Book Report - Providence & Prayer

my wife thinks i should call these book reviews, but i prefer book reports because compared to guys who are actually published, i'm an amateur. i think a reviewer has authority or at least some credibility. when you read these think along the lines of an amazon review. it could be good and it might not. i've finished a few books lately, but none on prayer. i read this book over a year ago, and it took a long time to read. its 400 pages long and gets pretty technical. so it took awhile to read. it wasn't something i plowed through every night.

Mentioned on an internet discussion i bought it. Here is the publisher's enticement...

'Lord, please give me a parking space!'

That prayer sounds right on your third time around the block, frustrated and late for an appointment. But is it consistent with how God works in the world?

Does prayer change God's mind or only our feelings? Does God do things because we ask him to? Or do we ask him because he prompts us to do so? How much control does God really have in the world, anyway? If he has given us free will, can he always guarantee that things will happen as he intends or wishes? Is our need for parking spaces important enough to bother God, or is he only concerned about things that advance his program of salvation?

If God has already decided how things will turn out, what use is it to pray? On the other hand, if our freedom limits God's ability to achieve his wishes all the time, how much could he do even if we asked for help? How much does God know about the future, and how does this factor into the way our prayers affect the outcome? And how does God's relationship to time enter into the whole equation?

With such questions in mind, Terrance Tiessen presents ten views of providence and prayer--and then adds an eleventh, his own. He describes each view objectively and then tackles the question, If this is the way God works in the world, how then should we pray? The result of his investigation is a book that puts us at the intersection between theological reflection and our life and conversation with God. It prods and sharpens our understanding, making us better theologians and better prayers."

Part 1: Ten Models of Providence & Prayer
2. The Semi-Deist Model
3. The Process Model
4. The Openness Model (1)
5. The Openness Model (2)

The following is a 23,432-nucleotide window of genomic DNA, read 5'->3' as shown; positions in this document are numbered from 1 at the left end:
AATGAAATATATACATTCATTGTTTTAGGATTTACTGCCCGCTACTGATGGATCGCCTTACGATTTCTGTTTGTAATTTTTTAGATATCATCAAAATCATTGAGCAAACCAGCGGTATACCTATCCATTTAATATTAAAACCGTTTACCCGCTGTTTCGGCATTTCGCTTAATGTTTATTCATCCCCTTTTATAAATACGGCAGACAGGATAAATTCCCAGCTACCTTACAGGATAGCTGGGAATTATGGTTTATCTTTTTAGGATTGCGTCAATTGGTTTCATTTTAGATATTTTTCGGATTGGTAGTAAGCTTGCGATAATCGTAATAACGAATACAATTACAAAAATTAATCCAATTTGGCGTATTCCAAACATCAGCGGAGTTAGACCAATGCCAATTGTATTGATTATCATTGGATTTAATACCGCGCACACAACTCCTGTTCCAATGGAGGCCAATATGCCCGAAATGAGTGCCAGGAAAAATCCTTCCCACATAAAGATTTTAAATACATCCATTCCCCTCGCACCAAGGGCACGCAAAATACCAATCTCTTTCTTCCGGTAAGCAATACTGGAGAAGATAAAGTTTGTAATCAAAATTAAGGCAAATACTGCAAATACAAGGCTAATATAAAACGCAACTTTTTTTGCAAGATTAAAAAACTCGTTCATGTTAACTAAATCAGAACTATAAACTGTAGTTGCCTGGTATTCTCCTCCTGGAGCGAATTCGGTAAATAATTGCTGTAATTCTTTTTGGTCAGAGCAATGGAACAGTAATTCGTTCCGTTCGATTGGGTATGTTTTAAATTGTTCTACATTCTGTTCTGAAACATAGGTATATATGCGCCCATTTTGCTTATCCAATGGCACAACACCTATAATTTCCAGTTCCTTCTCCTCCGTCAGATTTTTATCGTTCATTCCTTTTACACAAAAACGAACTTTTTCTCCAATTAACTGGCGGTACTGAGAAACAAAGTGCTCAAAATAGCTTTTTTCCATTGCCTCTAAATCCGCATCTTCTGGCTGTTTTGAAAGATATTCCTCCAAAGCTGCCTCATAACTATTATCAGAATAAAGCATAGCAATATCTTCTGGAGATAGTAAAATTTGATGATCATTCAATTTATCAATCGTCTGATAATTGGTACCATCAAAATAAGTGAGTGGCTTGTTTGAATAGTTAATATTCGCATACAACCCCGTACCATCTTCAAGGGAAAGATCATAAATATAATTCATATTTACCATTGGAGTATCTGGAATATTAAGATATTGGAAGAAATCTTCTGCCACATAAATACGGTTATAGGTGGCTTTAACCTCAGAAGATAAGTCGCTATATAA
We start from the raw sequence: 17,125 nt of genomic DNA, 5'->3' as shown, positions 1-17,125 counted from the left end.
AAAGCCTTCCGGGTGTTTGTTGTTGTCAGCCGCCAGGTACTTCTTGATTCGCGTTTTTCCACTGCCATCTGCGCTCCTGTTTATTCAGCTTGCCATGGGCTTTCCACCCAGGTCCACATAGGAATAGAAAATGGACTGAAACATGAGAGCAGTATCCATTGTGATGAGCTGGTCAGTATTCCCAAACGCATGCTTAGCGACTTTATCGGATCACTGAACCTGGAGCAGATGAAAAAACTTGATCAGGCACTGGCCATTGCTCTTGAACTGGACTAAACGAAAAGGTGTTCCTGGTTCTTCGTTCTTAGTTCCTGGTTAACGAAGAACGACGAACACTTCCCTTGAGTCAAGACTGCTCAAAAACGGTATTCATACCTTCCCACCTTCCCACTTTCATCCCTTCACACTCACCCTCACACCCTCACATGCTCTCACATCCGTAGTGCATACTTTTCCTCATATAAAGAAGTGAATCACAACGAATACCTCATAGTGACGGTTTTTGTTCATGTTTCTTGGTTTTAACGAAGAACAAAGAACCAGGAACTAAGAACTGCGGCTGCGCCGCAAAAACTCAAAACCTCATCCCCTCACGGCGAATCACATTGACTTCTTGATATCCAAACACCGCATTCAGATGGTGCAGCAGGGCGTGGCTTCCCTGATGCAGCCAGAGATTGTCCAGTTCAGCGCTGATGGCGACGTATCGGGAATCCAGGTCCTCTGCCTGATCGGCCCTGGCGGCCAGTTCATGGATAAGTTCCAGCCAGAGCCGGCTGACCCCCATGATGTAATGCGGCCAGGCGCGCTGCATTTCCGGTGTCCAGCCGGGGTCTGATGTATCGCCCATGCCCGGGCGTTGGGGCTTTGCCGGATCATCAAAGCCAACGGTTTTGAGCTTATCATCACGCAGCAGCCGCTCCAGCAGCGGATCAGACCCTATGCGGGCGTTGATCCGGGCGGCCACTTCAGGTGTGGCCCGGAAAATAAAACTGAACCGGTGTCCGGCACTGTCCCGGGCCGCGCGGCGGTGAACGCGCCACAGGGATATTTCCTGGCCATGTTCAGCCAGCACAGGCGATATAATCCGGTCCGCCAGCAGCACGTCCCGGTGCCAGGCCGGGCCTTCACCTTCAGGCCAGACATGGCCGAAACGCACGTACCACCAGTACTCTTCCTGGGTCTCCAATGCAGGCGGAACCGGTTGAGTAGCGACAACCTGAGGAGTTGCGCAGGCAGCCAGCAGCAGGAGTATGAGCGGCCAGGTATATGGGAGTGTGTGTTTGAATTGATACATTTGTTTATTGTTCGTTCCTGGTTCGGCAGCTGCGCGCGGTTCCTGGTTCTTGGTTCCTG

6. The Church Dominion Model
7. The Redemptive Intervention Model
8. The Molinist Model
9. The Thomist Model
10. The Barthian Model
11. The Calvinist Model
12. The Fatalist Model
Part 2: One More Model Proposed
13. A Middle Knowledge Calvinist Model of Providence
14. A Middle Knowledge Calvinist Model of Prayer
He runs the gamut of monotheism philosophy. The thing i enjoyed in his presentation is he presents possible prayers given under each philosophy but for the same situation. The situation involves a kidnapped missionary.

The question is, are we moving God or not? The middle knowledge option offers that God has a plan and knows every permutation involved in moving from A to B. Some of those permutations involve His people asking Him to intervene in situations. If we don't pray, His ultimate will can still be accomplished. But since His ultimate will may or may not depend on a missionary being released, He may act in response to the petitions of His people. These are dense sentences and need to be read slowly and reread, but i think he's on to something.

Now I'll quote liberally from the book.

Prayer is one of the means that God has determined to use in the accomplishment of his will. In his eternal purpose God has included all of the events of human history, b he does not act alone, as though he were the only agent in the world. He has given his children the privilege of participation in his program for establishing his kingdom on earth. One of the most significant means of our involvement is through petitionary prayer, because it is here that we attempt to discern God's will in particular situations, we align our own desires with is, and then we ask God to do what we believe he wants to do. Although God could work without us, he delights to answer the prayers of his children and to be glorified by their thanksgiving when he does so. It is particularly because God has middle knowledge that he is able to accomplish his purposes while at the same time being responsive tot he desires and petitions of his children. In prayer we do not seek to change God's mind. We seek to discern his will and to pray accordingly, believing that there are some things the God has determined to do in answer to prayer so that our prayers are a necessary - though not a sufficient- "cause" of the ultimate outcome. Our prayers do affect the outcome as one of the essential factors in the whole complex of events as they transpire through God's superintendence.